Forgiving others is not optional precisely because our Father in heaven has forgiven us an unpayable debt. While we may be faced with the challenge of forgiving terrible and heinous acts, we must remember that only the spilt blood of Jesus Christ could forgive us our sins and offer us salvation. What we have been forgiven will always exceed what we are asked to forgive. Pope Francis writes, “If you do not forgive, God will not forgive you. Let us consider, … whether we forgive or whether we can forgive … But if you cannot do it, ask the Lord to give you the strength to do so: Lord, help me to forgive.”
Lord, help me to forgive
Anyone who has had to forgive someone knows that it is not easy. Even small children have a tough time accepting the apology of another child who has hurt them. As we grow and the transgressions against us become more complicated and even malicious, forgiveness can appear to be an impossible hurdle to overcome. Yet, Pope Francis urges us to ask the Lord for the strength to forgive.
In the prayer of absolution during the sacrament of reconciliation, the priest proclaims, “God the Father of mercies, through the death and resurrection of his Son has reconciled the world to himself and poured out the Holy Spirit for the forgiveness of sins…” While this proclamation is in reference to the authority given to the Church to forgive sins (Jn 20:21-23), the same is true for every believer because forgiving others is a duty of Christians. The Holy Spirit desires to help us to forgive because forgiveness helps us to grow into the full stature of Christ (Eph 4:13).
It is helpful to understand what exactly is meant by the word “forgiveness” and what happens to us when we refuse to offer forgiveness. In my experience as a priest and bishop, both the misunderstanding of the concept of forgiveness and the ignorance of the harmful effects of unforgiveness have caused unnecessary obstacles to many of the faithful.
It is said that not forgiving others is like drinking poison and hoping the other person gets hurt. Withholding forgiveness has no value and only builds anger, bitterness, vengeance, and resentment in the soul. These grow into a heavy burden that darkens our outlook on the rest of life, makes us question God’s goodness, and inhibits our ability to trust and receive love. On top of this, our suffering very rarely affects the people who have harmed us. In that sense, unforgiveness becomes a “double suffering” in that we suffer from the original transgression and then suffer further from harboring a grudge.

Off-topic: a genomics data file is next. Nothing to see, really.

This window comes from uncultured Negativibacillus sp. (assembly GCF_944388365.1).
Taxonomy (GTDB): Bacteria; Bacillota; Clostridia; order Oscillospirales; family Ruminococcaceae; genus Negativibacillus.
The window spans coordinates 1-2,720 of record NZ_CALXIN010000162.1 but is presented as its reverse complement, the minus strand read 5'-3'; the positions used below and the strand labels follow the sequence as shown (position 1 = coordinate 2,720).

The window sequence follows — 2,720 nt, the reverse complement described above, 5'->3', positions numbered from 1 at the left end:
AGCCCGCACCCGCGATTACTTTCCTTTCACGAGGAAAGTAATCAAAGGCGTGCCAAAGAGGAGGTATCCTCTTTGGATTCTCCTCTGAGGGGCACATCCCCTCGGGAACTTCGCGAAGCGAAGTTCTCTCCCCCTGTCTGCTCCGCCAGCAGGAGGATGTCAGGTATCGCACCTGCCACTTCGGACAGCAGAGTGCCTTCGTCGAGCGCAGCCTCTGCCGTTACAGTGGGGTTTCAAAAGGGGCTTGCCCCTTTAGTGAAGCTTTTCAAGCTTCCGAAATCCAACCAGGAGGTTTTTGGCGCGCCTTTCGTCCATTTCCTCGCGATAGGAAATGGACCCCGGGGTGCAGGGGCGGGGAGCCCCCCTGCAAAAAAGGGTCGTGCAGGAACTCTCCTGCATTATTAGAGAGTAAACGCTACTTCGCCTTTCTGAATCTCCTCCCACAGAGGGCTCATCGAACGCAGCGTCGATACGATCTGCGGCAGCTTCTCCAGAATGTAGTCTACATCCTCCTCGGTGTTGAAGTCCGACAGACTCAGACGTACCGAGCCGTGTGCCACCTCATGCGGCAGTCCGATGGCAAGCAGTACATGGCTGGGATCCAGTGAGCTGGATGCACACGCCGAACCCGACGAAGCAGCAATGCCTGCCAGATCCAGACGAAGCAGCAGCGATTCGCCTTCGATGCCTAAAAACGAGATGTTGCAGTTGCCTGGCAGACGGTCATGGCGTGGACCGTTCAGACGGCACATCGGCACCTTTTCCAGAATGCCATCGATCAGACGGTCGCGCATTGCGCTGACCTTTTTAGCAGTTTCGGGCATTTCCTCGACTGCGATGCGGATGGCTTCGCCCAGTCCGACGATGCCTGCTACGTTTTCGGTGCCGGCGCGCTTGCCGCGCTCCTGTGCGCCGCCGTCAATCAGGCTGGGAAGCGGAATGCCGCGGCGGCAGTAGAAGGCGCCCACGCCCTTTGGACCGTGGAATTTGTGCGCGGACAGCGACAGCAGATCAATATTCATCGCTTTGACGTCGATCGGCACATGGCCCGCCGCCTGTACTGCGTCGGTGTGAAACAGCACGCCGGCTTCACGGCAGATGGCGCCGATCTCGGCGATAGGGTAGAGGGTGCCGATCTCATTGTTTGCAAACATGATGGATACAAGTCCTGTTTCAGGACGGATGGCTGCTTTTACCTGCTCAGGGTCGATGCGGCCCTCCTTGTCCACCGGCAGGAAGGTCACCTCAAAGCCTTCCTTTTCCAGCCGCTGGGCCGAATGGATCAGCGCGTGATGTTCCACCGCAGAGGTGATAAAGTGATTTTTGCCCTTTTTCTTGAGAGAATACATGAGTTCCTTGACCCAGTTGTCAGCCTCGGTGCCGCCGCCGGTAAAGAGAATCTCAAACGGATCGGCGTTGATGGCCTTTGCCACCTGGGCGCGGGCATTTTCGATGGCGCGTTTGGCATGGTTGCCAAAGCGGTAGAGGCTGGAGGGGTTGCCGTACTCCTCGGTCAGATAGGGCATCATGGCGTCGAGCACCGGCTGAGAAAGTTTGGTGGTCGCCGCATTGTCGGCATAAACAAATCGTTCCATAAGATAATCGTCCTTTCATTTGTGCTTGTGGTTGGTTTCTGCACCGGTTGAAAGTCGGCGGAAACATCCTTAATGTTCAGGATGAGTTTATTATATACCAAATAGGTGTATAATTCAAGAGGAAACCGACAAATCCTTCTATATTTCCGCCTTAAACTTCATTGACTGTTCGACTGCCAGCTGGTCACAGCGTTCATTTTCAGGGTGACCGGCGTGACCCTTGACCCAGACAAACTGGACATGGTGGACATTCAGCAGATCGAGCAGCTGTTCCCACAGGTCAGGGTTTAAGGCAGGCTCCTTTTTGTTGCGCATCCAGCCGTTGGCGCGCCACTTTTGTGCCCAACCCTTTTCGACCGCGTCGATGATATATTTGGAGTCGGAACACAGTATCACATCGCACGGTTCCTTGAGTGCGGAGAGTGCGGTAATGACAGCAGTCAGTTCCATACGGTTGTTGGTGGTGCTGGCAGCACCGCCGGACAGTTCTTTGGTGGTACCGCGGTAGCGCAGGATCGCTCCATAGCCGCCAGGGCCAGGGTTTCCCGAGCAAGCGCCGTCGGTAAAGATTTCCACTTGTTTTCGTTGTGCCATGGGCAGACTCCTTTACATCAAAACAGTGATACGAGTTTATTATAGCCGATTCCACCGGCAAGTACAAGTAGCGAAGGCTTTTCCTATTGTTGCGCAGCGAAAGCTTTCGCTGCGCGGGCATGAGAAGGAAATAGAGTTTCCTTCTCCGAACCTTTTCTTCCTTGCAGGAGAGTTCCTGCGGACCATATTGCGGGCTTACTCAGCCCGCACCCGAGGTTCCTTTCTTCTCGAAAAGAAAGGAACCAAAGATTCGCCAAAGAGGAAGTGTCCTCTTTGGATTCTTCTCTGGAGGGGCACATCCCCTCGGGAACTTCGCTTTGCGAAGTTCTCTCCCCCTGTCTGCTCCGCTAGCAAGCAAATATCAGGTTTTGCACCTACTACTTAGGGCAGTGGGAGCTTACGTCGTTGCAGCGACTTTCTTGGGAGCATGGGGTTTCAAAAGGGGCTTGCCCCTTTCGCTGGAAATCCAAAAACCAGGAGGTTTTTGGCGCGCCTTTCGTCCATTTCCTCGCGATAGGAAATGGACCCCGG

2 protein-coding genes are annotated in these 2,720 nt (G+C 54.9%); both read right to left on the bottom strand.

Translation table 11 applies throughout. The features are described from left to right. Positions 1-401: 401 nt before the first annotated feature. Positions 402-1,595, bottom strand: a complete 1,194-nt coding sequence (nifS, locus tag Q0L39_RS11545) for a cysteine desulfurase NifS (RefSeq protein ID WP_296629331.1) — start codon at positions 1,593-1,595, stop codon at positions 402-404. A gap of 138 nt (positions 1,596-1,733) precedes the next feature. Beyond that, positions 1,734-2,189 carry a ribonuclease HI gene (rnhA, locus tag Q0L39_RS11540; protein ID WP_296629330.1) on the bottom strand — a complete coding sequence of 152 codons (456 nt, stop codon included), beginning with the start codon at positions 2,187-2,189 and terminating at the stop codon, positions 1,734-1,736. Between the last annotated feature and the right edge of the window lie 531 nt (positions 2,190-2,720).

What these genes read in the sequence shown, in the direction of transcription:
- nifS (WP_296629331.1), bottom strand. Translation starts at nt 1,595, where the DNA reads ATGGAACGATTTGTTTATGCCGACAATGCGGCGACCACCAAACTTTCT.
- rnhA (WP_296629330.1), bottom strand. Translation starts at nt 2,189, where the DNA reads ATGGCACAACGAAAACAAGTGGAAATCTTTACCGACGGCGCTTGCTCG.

Many people withhold forgiveness because the person who hurt them has never asked for forgiveness. To be clear, reconciliation is the ideal when one person has sinned against another. Reconciliation implies a regaining and a renewal of the former relationship with the person who has hurt us. This is not always desirable or wise. Think of a person who has bullied us and would continue this behavior if the relationship were resumed in the same manner as when we experienced the injustice. Forgiveness is still possible even when reconciliation is not. We cannot allow someone’s lack of repentance to hold us in a prison of unforgiveness.
When we forgive, we are not saying that what the other person did is “OK.” We are not condoning their actions, and forgiving them does not take away the need for their repentance. When we forgive, we are saying we will no longer allow the sin committed against us to have power over us. We will not hold resentment or wrath toward the person, and we desire and will their good.
Admittedly, merely saying aloud that you forgive someone may or may not be enough to free yourself from the burden of pain they have caused you. This is why it is important when we are struggling to forgive, or even struggling to want to forgive, to ask for the Lord’s help that we may forgive with our hearts as the Lord instructs (Mt 18:35). A simple cry of the heart such as, “Jesus grant to me the grace to forgive as you forgive” can begin the process of forgiveness. We depend on Jesus to move our hearts, not ourselves.
The great need for forgiveness today and our role
When I was in college, my family had a Hungarian Jewish friend who had lived through the Nazi occupation and survived a concentration camp. She had lost family members in the camps. I noticed she had no anger or bitterness towards the Germans. I asked her about it, and she shared with me that in the 1950s she was bitter, angry, and resentful. She said she gradually realized there was nothing she could do to undo what had happened. She said she was moved to forgive them and let go and she received great freedom and peace from that time forward. She taught me an unbelievably valuable lesson that day about forgiveness, one that I still remember today.
We live in a time of great volatility. Unlike God, our society is quick to anger, abounding in judgment, and seems to remember publicly every past sin captured through social media. Bitterness, anger, vitriol, and hatred abound in social media, the media, the floor of Congress, and in our schools. Society, and yes, the Church, too, has a great need for forgiveness.
In this upcoming Lenten season, I invite you to pray about and offer forgiveness in three major areas.
First, I invite you to consider if there is anything you need to forgive God or the Church for. To be clear, God is perfect and is not guilty of any wrongdoing. However, it is common for us to experience great pain in not understanding actions and events which God has allowed to happen. Why did he permit the Holocaust, the World Trade Center attack, the abortion of over 60 million unborn children in the United States, and other seemingly endless atrocities. Many of these are brought on by the freedom God has given to human beings who choose an evil over a good. We tend to blame God rather than humanity for the evil we experience.
We also experience the pain of prayers not answered in the ways we wanted, or loved ones who are estranged from us or God and never come to know the Lord. In these situations, we can become angry with God and become closed off to a relationship with him.